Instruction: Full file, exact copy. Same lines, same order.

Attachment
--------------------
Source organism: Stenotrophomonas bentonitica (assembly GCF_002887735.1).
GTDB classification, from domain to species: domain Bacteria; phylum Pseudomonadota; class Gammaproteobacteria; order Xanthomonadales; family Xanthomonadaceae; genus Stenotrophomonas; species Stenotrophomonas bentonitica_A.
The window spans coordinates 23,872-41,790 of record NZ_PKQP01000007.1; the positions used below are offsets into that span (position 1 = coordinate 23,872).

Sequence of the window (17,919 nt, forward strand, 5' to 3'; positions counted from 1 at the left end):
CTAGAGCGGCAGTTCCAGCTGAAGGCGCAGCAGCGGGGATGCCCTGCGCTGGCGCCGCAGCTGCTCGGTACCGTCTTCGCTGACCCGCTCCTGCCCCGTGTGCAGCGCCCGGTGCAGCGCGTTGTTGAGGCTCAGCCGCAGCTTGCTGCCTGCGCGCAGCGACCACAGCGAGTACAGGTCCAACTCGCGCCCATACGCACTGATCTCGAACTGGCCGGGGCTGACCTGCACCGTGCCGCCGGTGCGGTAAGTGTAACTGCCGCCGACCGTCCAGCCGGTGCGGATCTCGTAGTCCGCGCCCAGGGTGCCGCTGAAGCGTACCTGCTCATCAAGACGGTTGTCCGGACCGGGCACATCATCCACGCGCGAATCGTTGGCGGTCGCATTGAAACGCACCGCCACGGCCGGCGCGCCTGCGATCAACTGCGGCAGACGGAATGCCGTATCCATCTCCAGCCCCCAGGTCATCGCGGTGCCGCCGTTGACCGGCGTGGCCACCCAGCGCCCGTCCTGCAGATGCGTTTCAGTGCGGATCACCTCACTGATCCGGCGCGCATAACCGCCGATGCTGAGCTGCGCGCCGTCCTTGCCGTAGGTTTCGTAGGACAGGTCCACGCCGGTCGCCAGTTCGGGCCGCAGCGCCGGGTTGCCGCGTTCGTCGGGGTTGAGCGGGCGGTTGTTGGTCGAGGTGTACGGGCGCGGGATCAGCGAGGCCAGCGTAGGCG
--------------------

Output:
Source organism: Stenotrophomonas bentonitica (assembly GCF_002887735.1).
GTDB classification, from domain to species: domain Bacteria; phylum Pseudomonadota; class Gammaproteobacteria; order Xanthomonadales; family Xanthomonadaceae; genus Stenotrophomonas; species Stenotrophomonas bentonitica_A.
The window spans coordinates 23,872-41,790 of record NZ_PKQP01000007.1; the positions used below are offsets into that span (position 1 = coordinate 23,872).

Sequence of the window (17,919 nt, forward strand, 5' to 3'; positions counted from 1 at the left end):
CTAGAGCGGCAGTTCCAGCTGAAGGCGCAGCAGCGGGGATGCCCTGCGCTGGCGCCGCAGCTGCTCGGTACCGTCTTCGCTGACCCGCTCCTGCCCCGTGTGCAGCGCCCGGTGCAGCGCGTTGTTGAGGCTCAGCCGCAGCTTGCTGCCTGCGCGCAGCGACCACAGCGAGTACAGGTCCAACTCGCGCCCATACGCACTGATCTCGAACTGGCCGGGGCTGACCTGCACCGTGCCGCCGGTGCGGTAAGTGTAACTGCCGCCGACCGTCCAGCCGGTGCGGATCTCGTAGTCCGCGCCCAGGGTGCCGCTGAAGCGTACCTGCTCATCAAGACGGTTGTCCGGACCGGGCACATCATCCACGCGCGAATCGTTGGCGGTCGCATTGAAACGCACCGCCACGGCCGGCGCGCCTGCGATCAACTGCGGCAGACGGAATGCCGTATCCATCTCCAGCCCCCAGGTCATCGCGGTGCCGCCGTTGACCGGCGTGGCCACCCAGCGCCCGTCCTGCAGATGCGTTTCAGTGCGGATCACCTCACTGATCCGGCGCGCATAACCGCCGATGCTGAGCTGCGCGCCGTCCTTGCCGTAGGTTTCGTAGGACAGGTCCACGCCGGTCGCCAGTTCGGGCCGCAGCGCCGGGTTGCCGCGTTCGTCGGGGTTGAGCGGGCGGTTGTTGGTCGAGGTGTACGGGCGCGGGATCAGCGAGGCCAGCGTAGGCG